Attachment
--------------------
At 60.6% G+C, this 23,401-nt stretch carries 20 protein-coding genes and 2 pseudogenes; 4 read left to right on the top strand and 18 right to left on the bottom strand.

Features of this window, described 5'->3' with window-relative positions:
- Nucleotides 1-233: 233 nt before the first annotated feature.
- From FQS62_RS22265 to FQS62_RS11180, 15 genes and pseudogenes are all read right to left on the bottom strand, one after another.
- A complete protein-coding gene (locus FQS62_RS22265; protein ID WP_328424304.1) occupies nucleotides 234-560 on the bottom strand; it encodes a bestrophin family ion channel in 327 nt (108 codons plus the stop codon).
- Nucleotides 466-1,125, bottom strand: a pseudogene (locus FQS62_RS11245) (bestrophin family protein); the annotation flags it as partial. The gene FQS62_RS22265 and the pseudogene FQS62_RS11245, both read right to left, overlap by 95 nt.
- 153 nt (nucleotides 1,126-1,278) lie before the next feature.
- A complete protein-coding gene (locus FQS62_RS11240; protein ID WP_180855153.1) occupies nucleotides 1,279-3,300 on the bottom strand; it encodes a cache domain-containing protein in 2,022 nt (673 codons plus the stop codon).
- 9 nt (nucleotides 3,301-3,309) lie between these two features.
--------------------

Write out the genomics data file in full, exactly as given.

At 60.6% G+C, this 23,401-nt stretch carries 20 protein-coding genes and 2 pseudogenes; 4 read left to right on the top strand and 18 right to left on the bottom strand.

Features of this window, described 5'->3' with window-relative positions:
- Nucleotides 1-233: 233 nt before the first annotated feature.
- From FQS62_RS22265 to FQS62_RS11180, 15 genes and pseudogenes are all read right to left on the bottom strand, one after another.
- A complete protein-coding gene (locus FQS62_RS22265; protein ID WP_328424304.1) occupies nucleotides 234-560 on the bottom strand; it encodes a bestrophin family ion channel in 327 nt (108 codons plus the stop codon).
- Nucleotides 466-1,125, bottom strand: a pseudogene (locus FQS62_RS11245) (bestrophin family protein); the annotation flags it as partial. The gene FQS62_RS22265 and the pseudogene FQS62_RS11245, both read right to left, overlap by 95 nt.
- 153 nt (nucleotides 1,126-1,278) lie before the next feature.
- A complete protein-coding gene (locus FQS62_RS11240; protein ID WP_180855153.1) occupies nucleotides 1,279-3,300 on the bottom strand; it encodes a cache domain-containing protein in 2,022 nt (673 codons plus the stop codon).
- 9 nt (nucleotides 3,301-3,309) lie between these two features.